I told this story in my newsletter, but in case you didn’t read it there:*
Last month I attended the Fayetteville ComicCon, where I had a table on “Authors Alley” and tried to interest as many fans of superheroes and comic books as I could in a certain hard science fiction novel (ahem) and genre-related music. I was moderately successful, and the whole effort was worthwhile, but the most interesting part came from observing the people at the booths across the aisle.
Authors Alley was set up directly across from three actors who had been in various iterations of the Power Rangers franchise: Nakia Burrise, Jack Guzman, and Alyson Kiperman Sullivan (pictured below). Over the course of the weekend I had the opportunity to watch each of them interact with the fans who stopped at their tables to chat or get autographed pictures, and I came away very impressed with each of them.
Without exception, every time a fan—and especially a young fan—came to one of their tables, they paid strict attention to and were fully engaged with that particular person. It didn’t matter whether the fans were young or old, whether they were hale and hearty or arrived in a wheelchair or walking with a cane, these actors remained attentive and surely made those fans feel special. They were present in the moment in a way that was so complete and so palpable that I will reference it from now on as a measure of how well I do in interacting with people at conventions.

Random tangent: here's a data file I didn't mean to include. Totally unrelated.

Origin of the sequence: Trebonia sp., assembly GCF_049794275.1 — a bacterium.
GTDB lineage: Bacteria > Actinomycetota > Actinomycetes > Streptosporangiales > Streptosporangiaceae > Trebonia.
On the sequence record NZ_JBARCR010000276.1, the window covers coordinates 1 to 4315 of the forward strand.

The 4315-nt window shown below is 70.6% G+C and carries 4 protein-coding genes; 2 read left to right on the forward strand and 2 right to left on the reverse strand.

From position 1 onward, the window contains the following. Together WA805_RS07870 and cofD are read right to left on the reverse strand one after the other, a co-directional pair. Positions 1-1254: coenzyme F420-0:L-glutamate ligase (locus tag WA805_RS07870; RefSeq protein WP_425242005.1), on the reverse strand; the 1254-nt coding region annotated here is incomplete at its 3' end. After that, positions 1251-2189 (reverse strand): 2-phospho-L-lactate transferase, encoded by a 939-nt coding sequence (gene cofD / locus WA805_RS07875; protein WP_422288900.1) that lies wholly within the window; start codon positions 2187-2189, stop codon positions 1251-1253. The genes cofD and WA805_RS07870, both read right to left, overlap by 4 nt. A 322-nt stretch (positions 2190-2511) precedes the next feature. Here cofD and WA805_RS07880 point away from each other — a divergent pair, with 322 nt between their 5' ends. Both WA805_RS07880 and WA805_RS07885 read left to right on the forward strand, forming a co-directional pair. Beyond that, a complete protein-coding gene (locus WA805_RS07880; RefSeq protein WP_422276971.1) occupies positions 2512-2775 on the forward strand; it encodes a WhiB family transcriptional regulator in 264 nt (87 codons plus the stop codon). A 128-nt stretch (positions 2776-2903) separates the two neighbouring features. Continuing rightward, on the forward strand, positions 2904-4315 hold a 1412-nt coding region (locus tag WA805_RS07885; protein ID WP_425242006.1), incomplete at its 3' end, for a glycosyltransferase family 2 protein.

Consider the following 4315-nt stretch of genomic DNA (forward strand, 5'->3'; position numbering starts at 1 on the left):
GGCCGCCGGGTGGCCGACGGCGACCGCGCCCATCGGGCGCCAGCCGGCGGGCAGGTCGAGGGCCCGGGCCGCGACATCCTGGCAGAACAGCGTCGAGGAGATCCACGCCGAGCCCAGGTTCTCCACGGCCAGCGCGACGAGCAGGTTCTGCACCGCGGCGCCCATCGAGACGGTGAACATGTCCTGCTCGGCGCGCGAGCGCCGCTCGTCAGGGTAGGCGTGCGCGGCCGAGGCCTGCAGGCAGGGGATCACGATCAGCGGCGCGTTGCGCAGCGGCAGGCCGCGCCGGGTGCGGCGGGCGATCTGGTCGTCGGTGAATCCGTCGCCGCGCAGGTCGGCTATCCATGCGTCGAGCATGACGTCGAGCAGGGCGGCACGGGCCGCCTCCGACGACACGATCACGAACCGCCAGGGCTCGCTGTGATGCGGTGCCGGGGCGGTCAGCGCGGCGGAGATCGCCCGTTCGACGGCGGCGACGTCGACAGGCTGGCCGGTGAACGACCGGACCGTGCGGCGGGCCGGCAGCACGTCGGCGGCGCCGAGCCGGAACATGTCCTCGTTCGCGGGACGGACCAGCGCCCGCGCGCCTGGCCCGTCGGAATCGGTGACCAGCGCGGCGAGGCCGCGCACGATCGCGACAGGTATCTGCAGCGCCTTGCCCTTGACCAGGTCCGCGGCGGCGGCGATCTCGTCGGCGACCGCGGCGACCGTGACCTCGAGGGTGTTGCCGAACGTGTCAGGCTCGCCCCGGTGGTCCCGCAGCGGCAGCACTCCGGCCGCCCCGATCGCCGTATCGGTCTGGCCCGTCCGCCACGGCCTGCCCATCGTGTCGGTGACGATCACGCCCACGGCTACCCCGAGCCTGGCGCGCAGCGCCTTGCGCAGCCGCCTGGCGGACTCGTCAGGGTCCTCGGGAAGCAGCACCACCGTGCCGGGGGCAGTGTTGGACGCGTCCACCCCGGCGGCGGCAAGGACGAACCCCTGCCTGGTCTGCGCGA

And I admit: I generally don’t do very well in those situations. I’m fairly introverted, and find it taxing to be “on” at these events. I would much rather retreat and let my interactions be more limited, but that’s not really an option. (In fact, at that particular event I was guilty of abandoning an interaction with someone; I sent them an apology afterward because I felt bad for having not given them sufficient attention.)
So, until I see a better example, I consider those Power Rangers — Ms. Burrise, Mr. Guzman, and Ms. Kiperman Sullivan — to have reached the pinnacle of fan interactions. Toward the end of the ComicCon I told each one of them separately how much I appreciated the way they treated their fans and how impressed I was. They seemed to appreciate that I noticed and that I told them so, but I don’t think they appreciated my comment as much as I appreciated their examples.
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